PHOTO COURTESY FWC WILD CREATURES — Northern bobwhite quail are shown in this photo by Steve Maslowski of the U.S. Fish and Wildlife Service

West Volusia Memories is an occasional feature written by members of the community who share their recollections of growing up here. You’re invited to share your memories of West Volusia’s past, too. Send 600 words or so to info@ beacononlinenews.com.


BY PAUL BISHOP

When Dad bought our little stucco home just west of the truck route in DeLand and just a short drive from the river, I realized that — as a born nature lover — I had arrived at a kind of dream landscape.

That I continue to call West Volusia and a great deal of Central Florida my dreamland reflects my dedication to a decision to stay connected to West Volusia all of my life.

The natural areas surrounding DeLand were my Adventureland as a teenager who liked to hike, hunt, fish, camp and move on the water in small boats.

Paul Dudley Bishop

Many of the natural areas I explored then still intrigue me with their wonders.

In our first years in the little stucco home, Dad bought a boat with a motor big enough to pull skiers. We would head to the river, but we were not actually skiers. My brothers were surfers, and they practiced surfing in the wake our boat created. It was a short-lived ride, but it worked.

But, for me, the river was a place to use my first small hand-built boat. With a 3-horse outboard, I motored past Sloan’s Restaurant and into the river swamp where tall cypress trees grew. I landed there, and spent hours exploring and even climbed some of those big trees to get up high enough to see the river winding northward.

Later, when I was older, I would hunt wood ducks just a stone’s throw from the river. At age 17, I worked all summer making campsites for the soon-to-open Hontoon Island State Park, and I fished in Lake Beresford a time or two.

Having been born in Tidewater, Virginia, I had a natural inclination toward being around dark slow-moving water.

West Volusia was a great place for me to grow up then, and it is a great place to spend time now.

Another wild place I experienced was the huge tract of uninhabited woods that, in the 1960s, lay south of Glenwood Road.

My uncle lived on Glenwood Road, and I sometimes walked all the way back to our house exploring the oak woods and some old fields along the way.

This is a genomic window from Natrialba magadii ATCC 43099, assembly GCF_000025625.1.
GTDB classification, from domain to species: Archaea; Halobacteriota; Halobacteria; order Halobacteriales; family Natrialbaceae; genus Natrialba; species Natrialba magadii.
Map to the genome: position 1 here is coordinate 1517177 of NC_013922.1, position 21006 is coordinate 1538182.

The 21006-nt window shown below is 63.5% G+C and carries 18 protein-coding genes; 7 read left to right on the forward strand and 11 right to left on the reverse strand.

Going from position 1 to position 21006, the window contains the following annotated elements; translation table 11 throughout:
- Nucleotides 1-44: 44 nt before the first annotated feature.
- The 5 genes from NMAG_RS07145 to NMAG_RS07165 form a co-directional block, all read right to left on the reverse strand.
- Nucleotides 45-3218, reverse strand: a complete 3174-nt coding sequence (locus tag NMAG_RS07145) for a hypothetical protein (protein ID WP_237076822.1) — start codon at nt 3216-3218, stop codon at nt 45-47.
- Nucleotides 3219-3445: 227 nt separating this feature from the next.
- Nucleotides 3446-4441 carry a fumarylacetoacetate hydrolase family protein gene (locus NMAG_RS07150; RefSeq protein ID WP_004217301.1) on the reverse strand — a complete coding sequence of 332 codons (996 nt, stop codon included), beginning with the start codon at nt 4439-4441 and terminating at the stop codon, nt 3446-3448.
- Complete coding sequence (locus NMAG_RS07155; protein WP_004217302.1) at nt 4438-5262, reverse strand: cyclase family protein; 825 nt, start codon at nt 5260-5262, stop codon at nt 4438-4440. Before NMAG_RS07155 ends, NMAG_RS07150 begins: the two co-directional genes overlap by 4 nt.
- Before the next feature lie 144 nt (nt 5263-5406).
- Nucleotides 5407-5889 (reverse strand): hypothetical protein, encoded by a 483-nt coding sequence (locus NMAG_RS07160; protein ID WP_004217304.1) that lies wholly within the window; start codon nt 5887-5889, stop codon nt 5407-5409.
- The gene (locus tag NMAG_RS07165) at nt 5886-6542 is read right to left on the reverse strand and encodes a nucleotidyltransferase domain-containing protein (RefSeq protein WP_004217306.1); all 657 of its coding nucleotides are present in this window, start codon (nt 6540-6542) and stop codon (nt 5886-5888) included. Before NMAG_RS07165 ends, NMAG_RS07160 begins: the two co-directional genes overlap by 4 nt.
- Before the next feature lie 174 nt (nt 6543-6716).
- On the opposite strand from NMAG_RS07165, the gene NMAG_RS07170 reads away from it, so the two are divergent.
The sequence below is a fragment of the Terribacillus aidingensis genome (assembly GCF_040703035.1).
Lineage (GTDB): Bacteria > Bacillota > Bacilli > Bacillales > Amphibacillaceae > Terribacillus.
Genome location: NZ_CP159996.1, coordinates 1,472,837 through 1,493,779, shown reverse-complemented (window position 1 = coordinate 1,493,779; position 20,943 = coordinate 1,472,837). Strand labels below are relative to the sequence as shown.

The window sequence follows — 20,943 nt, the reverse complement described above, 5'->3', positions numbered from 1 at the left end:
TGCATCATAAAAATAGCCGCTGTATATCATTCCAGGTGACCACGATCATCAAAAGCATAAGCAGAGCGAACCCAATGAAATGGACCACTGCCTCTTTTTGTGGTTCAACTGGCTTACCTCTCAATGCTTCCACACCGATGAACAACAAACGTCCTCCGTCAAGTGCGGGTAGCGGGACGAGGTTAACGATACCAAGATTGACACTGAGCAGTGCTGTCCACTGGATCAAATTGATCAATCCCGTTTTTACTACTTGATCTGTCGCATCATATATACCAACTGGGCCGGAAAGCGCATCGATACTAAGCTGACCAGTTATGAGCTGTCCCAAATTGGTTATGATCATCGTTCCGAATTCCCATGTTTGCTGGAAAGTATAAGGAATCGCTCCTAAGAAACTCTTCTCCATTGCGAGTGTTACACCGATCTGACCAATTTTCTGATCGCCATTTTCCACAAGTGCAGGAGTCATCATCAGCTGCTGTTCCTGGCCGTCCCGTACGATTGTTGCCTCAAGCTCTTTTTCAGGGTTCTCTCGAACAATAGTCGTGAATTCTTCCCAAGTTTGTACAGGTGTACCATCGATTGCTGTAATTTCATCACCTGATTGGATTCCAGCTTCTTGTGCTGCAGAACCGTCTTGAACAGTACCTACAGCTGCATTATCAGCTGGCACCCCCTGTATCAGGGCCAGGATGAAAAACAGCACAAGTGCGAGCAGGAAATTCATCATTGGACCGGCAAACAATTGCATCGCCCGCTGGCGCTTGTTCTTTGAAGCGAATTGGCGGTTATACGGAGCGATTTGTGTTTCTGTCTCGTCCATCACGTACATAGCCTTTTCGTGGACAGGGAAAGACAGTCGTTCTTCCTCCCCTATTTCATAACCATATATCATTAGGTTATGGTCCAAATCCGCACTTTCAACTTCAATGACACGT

Finding coveys of bobwhite quail was common and, of course, the oaks had a large population of gray squirrels.

With regard to bobwhite quail, I had similar experiences walking the open country at the south end of Kepler Road and in old fields on Deerfoot Road.

Bobwhites are no longer common in West Volusia, but I still sometimes hear a whistle or two, probably from reintroduced quail at the far edges of DeLand and on Hontoon Island.

After going for my college degree in wildlife ecology from the University of Florida, I returned to DeLand and got the job of development manager for Volusia County’s first nature center.

PHOTO COURTESY PAUL BISHOP
WILD PLACES — DeLandite Arnette Sherman’s photo of Lake Woodruff National Wildlife Refuge in DeLeon Springs, above, appears on the cover of Paul Bishop’s latest book, A Sense of Landscape.

Situated just east of the Volusia County Fairgrounds, on a 200-acre tract of pine flatwoods and cypress swamp, I supervised the building of facilities that included a classroom and boardwalks to accommodate schoolchildren who were bused there each day for sessions in nature study.

This was a wonderful experience for me, as I could share my sincere love of the wild with so many young people and their teachers.

Today’s bike trail that runs along the eastern edge of Lake Beresford is a nature-lover’s paradise that still excites me today.

Along that trail, wildlife can be seen that include deer, bobcat and even occasional bears. Gopher tortoises and rattlesnakes can be encountered, if the weather is right, and, of course, there is always a chance to hear and see ospreys and eagles that both nest nearby. And sometimes wild hogs and armadillos.

— Bishop of DeLand is a self-trained artist who often chooses wild birds as his subjects. He is a DeLand High School graduate and was educated as a field biologist at the University of Florida. Bishop worked as a forester and an environmental educator at the Bicentennial Youth Park, at 3300 E. New York Ave. in DeLand. He is also an author with several published works, the latest of which is the booklet A Sense of Landscape. To inquire about purchasing a copy, email Bishop at pauldudleybishop@gmail.com.

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